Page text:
[Overview] X-Fields: Implicit Neural View-, Light- and Time-Image Interpolation

This report briefly examines this exciting paper, proposing a novel method to seamlessly interpolate time, light, and view of a 2D image using X-Field.
Ayush Thakur

Section 4

This report briefly examines this exciting paper, proposing a novel method to interpolate time, light, and view seamlessly of a 2D image using sparse data, X-field. This X-field is represented by learning a neural network to map time, light, or view coordinates to 2D images.

Paper | GitHub | Colab Notebook

Introduction

New sensors capture images of a scene from different points(video), angles(light field), or under varying illumination(reflectance field). One can use this diverse information to improve the experience of Virtual Reality(VR). With this information, new view, illumination, etc., can be interpolated to generate a seamless transition from one scene to another.

However, seamless interpolation requires dense sampling, leading to excessive storage, capture, and processing requirements. Sparse sampling is an alternative but requires accurate interpolation across time, light, and view, which is obvious.

X-field is a set of 2D images taken across the different views, time, or illumination conditions, i.e., video, light field, reflectance field, or combination thereof. The authors have proposed a Neural Network based architecture that can represent this high dimensional X-fields.

The crux of the paper can be understood using figure 1 shown above: From sparse image observations(time in this case) with varying conditions and coordinates, a neural network(mapping) is trained such that, when provided the space, time, or light coordinate as an input, generates the observed sample image as an output. For a non-observed coordinate, the output is faithfully interpolated(shown as GIF).

Check out the official YouTube video by the authors.

video_link

Overview of the Proposed Method

The proposed approach is motivated by two key observations:

The X-field is represented as a non-linear function:

$L_{out}^θ (x) \in \chi \to \mathbb{R}^{3 \times n_p}$

with trainable parameters θ to map from an $n_d$-dimensional X-field coordinate $x \in \chi \subset \mathbb{R}^{n_d}$ to 2D RGB images with $n_p$ pixels. The dimension of X-field($\chi$) depends on the capture modality, e.g, 1D for video interpolation.

Consider X-field to be a high dimensional continuous space. We have finite, rather sparse input images. This sparse observed X-Field coordinates could be represented as $Y \subset \chi$ for which an image $L_{in}(y)$ was captured at the known coordinate $y$. $|Y|$ is sparse, i.e, small, like $3 \times 3$, $2 \times 3$, etc.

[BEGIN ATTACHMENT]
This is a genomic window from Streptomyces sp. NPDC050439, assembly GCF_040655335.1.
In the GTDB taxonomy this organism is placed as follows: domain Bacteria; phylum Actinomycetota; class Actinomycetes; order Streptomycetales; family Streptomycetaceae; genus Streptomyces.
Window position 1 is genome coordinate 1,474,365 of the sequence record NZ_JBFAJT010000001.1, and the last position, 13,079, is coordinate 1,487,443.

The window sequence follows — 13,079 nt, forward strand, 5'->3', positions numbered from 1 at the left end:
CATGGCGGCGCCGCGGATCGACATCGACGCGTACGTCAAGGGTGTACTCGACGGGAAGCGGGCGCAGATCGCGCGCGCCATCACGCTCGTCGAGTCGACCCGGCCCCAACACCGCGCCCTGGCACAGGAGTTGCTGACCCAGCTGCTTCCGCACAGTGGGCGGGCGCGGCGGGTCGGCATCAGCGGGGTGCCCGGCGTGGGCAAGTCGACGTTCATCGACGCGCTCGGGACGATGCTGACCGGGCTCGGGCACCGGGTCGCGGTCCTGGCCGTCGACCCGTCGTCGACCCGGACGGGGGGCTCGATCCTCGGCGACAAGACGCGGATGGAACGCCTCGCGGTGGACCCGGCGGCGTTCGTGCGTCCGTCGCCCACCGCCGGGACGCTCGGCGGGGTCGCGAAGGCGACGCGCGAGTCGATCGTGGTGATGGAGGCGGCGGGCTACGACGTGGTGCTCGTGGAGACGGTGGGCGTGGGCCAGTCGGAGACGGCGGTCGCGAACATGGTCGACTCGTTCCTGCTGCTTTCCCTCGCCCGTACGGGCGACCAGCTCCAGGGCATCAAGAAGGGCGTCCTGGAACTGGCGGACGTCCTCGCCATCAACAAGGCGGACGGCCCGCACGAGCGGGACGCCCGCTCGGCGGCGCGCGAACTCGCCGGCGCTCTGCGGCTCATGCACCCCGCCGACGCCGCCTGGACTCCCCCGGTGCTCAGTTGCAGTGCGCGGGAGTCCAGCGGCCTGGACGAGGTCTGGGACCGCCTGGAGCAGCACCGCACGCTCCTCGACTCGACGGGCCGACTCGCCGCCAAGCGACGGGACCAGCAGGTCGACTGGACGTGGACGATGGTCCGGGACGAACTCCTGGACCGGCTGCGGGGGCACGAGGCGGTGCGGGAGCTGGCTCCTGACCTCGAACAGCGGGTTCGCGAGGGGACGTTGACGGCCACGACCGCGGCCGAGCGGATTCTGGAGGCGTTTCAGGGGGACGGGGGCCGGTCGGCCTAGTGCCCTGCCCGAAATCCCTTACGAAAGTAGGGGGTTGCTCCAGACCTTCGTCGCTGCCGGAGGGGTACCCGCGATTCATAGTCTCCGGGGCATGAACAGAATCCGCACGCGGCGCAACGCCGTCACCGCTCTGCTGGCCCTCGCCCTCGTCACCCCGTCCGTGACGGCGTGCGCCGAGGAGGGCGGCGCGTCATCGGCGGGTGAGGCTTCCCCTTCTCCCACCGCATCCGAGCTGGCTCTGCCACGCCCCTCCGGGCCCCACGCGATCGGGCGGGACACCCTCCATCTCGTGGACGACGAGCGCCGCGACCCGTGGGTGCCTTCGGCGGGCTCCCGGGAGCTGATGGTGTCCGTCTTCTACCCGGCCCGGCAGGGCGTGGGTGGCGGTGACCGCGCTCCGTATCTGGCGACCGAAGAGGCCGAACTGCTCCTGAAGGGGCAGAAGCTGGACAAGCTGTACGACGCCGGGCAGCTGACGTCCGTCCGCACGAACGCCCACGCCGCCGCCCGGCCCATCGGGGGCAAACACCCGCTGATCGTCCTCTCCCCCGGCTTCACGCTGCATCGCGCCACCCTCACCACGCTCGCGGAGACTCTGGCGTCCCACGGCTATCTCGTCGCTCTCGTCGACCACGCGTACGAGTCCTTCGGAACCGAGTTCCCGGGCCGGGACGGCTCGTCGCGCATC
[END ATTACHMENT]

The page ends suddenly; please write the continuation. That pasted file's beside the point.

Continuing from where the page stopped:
For example, given an array of $3 \times 5$ light field images, the input is a 2D coordinate $(s,t)$ with $s \in {0,1,2}$ and $t \in {0,1,2,3,4}$. During test time, we can give any continuous value between 0 and 2 for $s$ and 0 to 4 for $t$. The learned neural network architecture will faithfully interpolate in the given range.

The images shown below are the sparse input($Y$), which belongs to the X-field($\chi$). The capture modality, in this instance, is suited for light(illumination) interpolation. Observe the shadow of the white angel.

Section 4

To summarize, an architecture $L_{out}$ is trained to map vectors $y$ to captured images $L_{in}(y)$ in the hope of also getting plausible images $L_{out}(x)$ for unobserved vectors $x$. This is inline with the first key observation mentioned above.

During test time, interpolation is expected but is bounded by $Y$. Thus training never evaluates any X-field coordinates $x$ that is not in $Y$, as we would not know what image $L_{in}(x) at that coordinate would be.

Architecture Design

The architecture design is the novel bit of the paper. $L_{out}$ is modeled using three main ideas.

These assumptions need not hold, but in that case, the neural network will have a more challenging time capturing the relationship of coordinates and images.

The proposed architecture is implemented in four steps:

We will go through each of them one by one.

image.png

Decouple Shading and Albedo(De-lighting)